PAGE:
salon music


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salon music

n
(Music, other) sometimes derogatory light classical music intended esp for domestic entertaining
Collins English Dictionary – Complete and Unabridged, 12th Edition 2014 © HarperCollins Publishers 1991, 1994, 1998, 2000, 2003, 2006, 2007, 2009, 2011, 2014
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Home music, or, if you like, salon music, is nothing new in the history of performance.
In 1978, they had formed the Palm Court Theatre Orchestra and its members, some of them professional, were soon attracting acclaim with their performances of nostalgic Edwardian salon music. They once played for the Queen.
While the authors primarily extol the usefulness and attractiveness of teaching and recital pieces, they are unabashedly judgmental in discussing salon music and their decision to exclude it, describing this genre as "a familiar type of second-rate music" (p.
The opening movement has many dramatic gestures but the musical argument is slight; the slow movement is gently melancholic and there's a salon music finale.
Jacob Singer of Convozine called it "salon music for the soul."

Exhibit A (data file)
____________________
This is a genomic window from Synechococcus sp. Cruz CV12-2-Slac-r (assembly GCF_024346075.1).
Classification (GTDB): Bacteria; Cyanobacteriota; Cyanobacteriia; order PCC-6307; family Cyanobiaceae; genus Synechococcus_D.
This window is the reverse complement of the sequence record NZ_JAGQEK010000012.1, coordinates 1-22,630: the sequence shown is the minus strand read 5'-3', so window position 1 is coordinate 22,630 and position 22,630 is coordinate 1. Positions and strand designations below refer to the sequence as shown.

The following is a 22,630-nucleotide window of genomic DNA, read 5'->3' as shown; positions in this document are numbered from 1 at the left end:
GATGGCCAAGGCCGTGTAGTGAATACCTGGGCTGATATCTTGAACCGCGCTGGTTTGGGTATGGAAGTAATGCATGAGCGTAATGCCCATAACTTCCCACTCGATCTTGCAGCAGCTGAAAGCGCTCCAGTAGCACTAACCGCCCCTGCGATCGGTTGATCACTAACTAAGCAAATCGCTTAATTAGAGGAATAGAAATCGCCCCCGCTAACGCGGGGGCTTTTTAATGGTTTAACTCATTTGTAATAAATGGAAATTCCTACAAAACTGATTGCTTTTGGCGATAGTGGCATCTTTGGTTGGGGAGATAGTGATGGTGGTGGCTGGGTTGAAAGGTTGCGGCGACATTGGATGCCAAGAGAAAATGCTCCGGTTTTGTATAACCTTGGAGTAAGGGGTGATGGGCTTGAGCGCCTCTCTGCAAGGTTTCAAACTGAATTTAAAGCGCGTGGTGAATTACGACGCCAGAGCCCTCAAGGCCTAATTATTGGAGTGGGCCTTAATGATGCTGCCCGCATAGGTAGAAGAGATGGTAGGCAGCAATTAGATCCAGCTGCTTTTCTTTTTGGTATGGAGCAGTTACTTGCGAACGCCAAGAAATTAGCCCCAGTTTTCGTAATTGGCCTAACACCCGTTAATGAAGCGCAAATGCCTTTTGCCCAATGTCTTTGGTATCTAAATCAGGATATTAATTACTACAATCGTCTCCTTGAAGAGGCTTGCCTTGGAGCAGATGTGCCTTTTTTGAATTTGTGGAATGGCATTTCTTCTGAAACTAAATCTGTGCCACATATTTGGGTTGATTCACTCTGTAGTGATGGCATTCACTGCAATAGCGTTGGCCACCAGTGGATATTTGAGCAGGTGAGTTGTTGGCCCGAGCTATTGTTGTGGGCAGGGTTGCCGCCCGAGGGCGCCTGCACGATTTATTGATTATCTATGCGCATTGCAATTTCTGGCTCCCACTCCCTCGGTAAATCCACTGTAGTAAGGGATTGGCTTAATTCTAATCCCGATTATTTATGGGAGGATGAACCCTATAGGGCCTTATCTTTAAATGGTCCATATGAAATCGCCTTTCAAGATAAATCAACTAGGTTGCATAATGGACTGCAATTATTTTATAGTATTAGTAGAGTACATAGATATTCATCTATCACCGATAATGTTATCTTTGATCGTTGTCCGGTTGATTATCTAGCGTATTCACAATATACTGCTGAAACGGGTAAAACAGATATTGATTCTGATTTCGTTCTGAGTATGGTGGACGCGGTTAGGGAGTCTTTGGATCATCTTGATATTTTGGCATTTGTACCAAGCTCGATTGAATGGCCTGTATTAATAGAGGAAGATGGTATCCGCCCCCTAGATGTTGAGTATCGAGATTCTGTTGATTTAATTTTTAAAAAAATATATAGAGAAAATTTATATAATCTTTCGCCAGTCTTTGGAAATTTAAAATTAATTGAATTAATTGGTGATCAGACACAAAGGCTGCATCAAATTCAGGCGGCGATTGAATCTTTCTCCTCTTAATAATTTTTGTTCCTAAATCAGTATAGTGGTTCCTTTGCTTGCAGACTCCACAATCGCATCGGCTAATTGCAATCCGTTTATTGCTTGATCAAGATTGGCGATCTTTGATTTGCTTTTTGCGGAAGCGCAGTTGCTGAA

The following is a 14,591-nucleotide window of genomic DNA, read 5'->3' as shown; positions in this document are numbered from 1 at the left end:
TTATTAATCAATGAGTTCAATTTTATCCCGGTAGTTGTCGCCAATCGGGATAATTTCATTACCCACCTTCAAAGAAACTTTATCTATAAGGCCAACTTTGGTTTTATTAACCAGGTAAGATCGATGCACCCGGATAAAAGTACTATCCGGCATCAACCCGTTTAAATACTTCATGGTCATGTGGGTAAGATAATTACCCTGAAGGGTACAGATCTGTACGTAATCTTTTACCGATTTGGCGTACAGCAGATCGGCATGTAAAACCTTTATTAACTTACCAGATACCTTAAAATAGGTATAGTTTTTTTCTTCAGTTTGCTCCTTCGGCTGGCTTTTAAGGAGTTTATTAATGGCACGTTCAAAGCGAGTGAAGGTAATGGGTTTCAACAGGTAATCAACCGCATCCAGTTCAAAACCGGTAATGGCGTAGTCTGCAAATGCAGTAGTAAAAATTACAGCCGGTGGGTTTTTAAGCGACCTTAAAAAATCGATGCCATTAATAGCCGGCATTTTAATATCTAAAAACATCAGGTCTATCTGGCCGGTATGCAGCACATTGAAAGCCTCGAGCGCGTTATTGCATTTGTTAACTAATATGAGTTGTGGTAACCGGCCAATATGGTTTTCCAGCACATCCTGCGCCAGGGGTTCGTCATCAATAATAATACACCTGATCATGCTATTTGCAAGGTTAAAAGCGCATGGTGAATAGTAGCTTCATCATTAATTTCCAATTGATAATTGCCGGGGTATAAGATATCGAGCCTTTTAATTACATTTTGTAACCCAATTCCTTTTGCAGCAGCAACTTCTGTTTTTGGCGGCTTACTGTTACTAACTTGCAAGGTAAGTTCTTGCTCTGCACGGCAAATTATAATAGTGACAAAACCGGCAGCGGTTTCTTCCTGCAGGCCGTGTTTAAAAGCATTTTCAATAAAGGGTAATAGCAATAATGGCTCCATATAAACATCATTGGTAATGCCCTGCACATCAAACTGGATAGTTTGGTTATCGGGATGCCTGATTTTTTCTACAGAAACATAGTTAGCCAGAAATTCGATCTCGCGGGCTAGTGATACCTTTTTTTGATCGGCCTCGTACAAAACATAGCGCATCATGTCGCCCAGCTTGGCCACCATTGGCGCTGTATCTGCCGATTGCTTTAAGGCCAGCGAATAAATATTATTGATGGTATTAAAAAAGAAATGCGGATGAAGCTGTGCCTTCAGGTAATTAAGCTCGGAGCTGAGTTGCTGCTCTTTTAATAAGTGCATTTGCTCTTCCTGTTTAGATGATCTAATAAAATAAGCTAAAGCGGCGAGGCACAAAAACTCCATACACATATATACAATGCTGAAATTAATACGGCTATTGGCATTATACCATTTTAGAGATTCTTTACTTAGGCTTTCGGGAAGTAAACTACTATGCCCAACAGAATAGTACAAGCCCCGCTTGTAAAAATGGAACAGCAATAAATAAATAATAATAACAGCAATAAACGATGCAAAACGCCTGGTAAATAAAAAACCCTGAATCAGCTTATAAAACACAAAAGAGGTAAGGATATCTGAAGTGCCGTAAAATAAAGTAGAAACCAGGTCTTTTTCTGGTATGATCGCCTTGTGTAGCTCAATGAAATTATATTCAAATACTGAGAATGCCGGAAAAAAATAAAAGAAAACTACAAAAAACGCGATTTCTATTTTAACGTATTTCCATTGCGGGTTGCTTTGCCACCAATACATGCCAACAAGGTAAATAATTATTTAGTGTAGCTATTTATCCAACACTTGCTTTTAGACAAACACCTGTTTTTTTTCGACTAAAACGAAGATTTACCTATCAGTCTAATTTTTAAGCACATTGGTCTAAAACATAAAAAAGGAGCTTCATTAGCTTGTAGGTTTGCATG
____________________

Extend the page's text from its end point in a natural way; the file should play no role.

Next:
Described as "salon music" in the Kjos edition and appropriate for early-to late-intermediate students, the pieces vary in difficulty from the relatively easy No.
Planel's Legende, written in 1969, is a type of French showpiece that incorporates elements of salon music and blues.
Kaleidoscope Night is a unique salon music experience that happens on the first Wednesday of every month at the Odessa Club, Dublin.
The music spans three centuries, from the Baroque of Rameau to the Haydn work - "La Reine" referred to Marie Antoinette, the queen of Louis XIV; the royal couple died nine months apart in 1793, executed by guillotine during the French Revolution - and on to the 19th century French salon music from such composers as Chopin, Franz Liszt and Robert Schumann.
Number eight in the "Aesthetics in Music" series, A Different Story: Aesthetics and the History of Western Music is a philosophical examination of aesthetics and criticism of music throughout history--from ancient Greece to the Age of Enlightenment, to 1800's salon music and the twentieth century, including the "aesthetics of rock".
It is clearly more demanding than light or salon music, but it is easy to see how musical development left it behind.